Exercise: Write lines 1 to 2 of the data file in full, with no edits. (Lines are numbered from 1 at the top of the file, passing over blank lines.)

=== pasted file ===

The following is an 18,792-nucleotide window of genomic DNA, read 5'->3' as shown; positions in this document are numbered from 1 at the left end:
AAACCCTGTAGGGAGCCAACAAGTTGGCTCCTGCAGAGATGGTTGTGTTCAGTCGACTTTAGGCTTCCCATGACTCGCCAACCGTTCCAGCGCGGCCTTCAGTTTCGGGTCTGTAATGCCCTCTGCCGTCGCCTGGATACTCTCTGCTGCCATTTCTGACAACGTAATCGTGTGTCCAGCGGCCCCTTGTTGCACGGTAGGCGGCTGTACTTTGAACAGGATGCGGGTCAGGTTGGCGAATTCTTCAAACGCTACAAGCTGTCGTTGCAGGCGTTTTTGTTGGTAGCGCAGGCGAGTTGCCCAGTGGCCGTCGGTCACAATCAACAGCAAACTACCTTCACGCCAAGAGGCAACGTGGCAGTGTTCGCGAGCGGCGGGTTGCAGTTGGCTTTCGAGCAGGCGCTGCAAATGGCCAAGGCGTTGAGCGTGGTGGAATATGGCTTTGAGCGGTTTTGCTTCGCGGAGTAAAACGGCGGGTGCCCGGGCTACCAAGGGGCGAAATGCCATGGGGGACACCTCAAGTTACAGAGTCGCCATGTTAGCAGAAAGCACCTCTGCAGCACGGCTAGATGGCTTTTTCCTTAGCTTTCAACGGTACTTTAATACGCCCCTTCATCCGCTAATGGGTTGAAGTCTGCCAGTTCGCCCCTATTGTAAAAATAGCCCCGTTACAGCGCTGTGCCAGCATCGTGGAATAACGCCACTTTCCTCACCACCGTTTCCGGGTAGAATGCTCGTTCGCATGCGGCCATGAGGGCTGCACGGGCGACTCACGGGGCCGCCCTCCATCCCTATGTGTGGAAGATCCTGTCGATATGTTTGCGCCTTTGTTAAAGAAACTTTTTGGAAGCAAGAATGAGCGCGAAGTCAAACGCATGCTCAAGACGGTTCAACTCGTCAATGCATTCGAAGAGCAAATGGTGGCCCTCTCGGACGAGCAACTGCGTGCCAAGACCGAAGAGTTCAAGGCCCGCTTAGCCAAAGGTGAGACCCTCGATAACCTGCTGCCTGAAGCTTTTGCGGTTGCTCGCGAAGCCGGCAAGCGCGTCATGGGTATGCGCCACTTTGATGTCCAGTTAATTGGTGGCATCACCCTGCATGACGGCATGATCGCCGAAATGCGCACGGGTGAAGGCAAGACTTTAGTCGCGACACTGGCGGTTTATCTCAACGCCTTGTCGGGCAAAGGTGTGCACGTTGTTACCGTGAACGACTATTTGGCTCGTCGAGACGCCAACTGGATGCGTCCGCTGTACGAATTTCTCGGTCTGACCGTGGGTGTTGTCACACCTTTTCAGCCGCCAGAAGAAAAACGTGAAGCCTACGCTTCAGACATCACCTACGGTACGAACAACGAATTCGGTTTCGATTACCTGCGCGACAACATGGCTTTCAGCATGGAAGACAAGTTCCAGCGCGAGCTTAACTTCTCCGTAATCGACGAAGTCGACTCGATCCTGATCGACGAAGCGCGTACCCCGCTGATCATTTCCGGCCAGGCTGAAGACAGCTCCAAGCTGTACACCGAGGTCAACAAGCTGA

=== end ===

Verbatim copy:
The following is an 18,792-nucleotide window of genomic DNA, read 5'->3' as shown; positions in this document are numbered from 1 at the left end:
AAACCCTGTAGGGAGCCAACAAGTTGGCTCCTGCAGAGATGGTTGTGTTCAGTCGACTTTAGGCTTCCCATGACTCGCCAACCGTTCCAGCGCGGCCTTCAGTTTCGGGTCTGTAATGCCCTCTGCCGTCGCCTGGATACTCTCTGCTGCCATTTCTGACAACGTAATCGTGTGTCCAGCGGCCCCTTGTTGCACGGTAGGCGGCTGTACTTTGAACAGGATGCGGGTCAGGTTGGCGAATTCTTCAAACGCTACAAGCTGTCGTTGCAGGCGTTTTTGTTGGTAGCGCAGGCGAGTTGCCCAGTGGCCGTCGGTCACAATCAACAGCAAACTACCTTCACGCCAAGAGGCAACGTGGCAGTGTTCGCGAGCGGCGGGTTGCAGTTGGCTTTCGAGCAGGCGCTGCAAATGGCCAAGGCGTTGAGCGTGGTGGAATATGGCTTTGAGCGGTTTTGCTTCGCGGAGTAAAACGGCGGGTGCCCGGGCTACCAAGGGGCGAAATGCCATGGGGGACACCTCAAGTTACAGAGTCGCCATGTTAGCAGAAAGCACCTCTGCAGCACGGCTAGATGGCTTTTTCCTTAGCTTTCAACGGTACTTTAATACGCCCCTTCATCCGCTAATGGGTTGAAGTCTGCCAGTTCGCCCCTATTGTAAAAATAGCCCCGTTACAGCGCTGTGCCAGCATCGTGGAATAACGCCACTTTCCTCACCACCGTTTCCGGGTAGAATGCTCGTTCGCATGCGGCCATGAGGGCTGCACGGGCGACTCACGGGGCCGCCCTCCATCCCTATGTGTGGAAGATCCTGTCGATATGTTTGCGCCTTTGTTAAAGAAACTTTTTGGAAGCAAGAATGAGCGCGAAGTCAAACGCATGCTCAAGACGGTTCAACTCGTCAATGCATTCGAAGAGCAAATGGTGGCCCTCTCGGACGAGCAACTGCGTGCCAAGACCGAAGAGTTCAAGGCCCGCTTAGCCAAAGGTGAGACCCTCGATAACCTGCTGCCTGAAGCTTTTGCGGTTGCTCGCGAAGCCGGCAAGCGCGTCATGGGTATGCGCCACTTTGATGTCCAGTTAATTGGTGGCATCACCCTGCATGACGGCATGATCGCCGAAATGCGCACGGGTGAAGGCAAGACTTTAGTCGCGACACTGGCGGTTTATCTCAACGCCTTGTCGGGCAAAGGTGTGCACGTTGTTACCGTGAACGACTATTTGGCTCGTCGAGACGCCAACTGGATGCGTCCGCTGTACGAATTTCTCGGTCTGACCGTGGGTGTTGTCACACCTTTTCAGCCGCCAGAAGAAAAACGTGAAGCCTACGCTTCAGACATCACCTACGGTACGAACAACGAATTCGGTTTCGATTACCTGCGCGACAACATGGCTTTCAGCATGGAAGACAAGTTCCAGCGCGAGCTTAACTTCTCCGTAATCGACGAAGTCGACTCGATCCTGATCGACGAAGCGCGTACCCCGCTGATCATTTCCGGCCAGGCTGAAGACAGCTCCAAGCTGTACACCGAGGTCAACAAGCTGA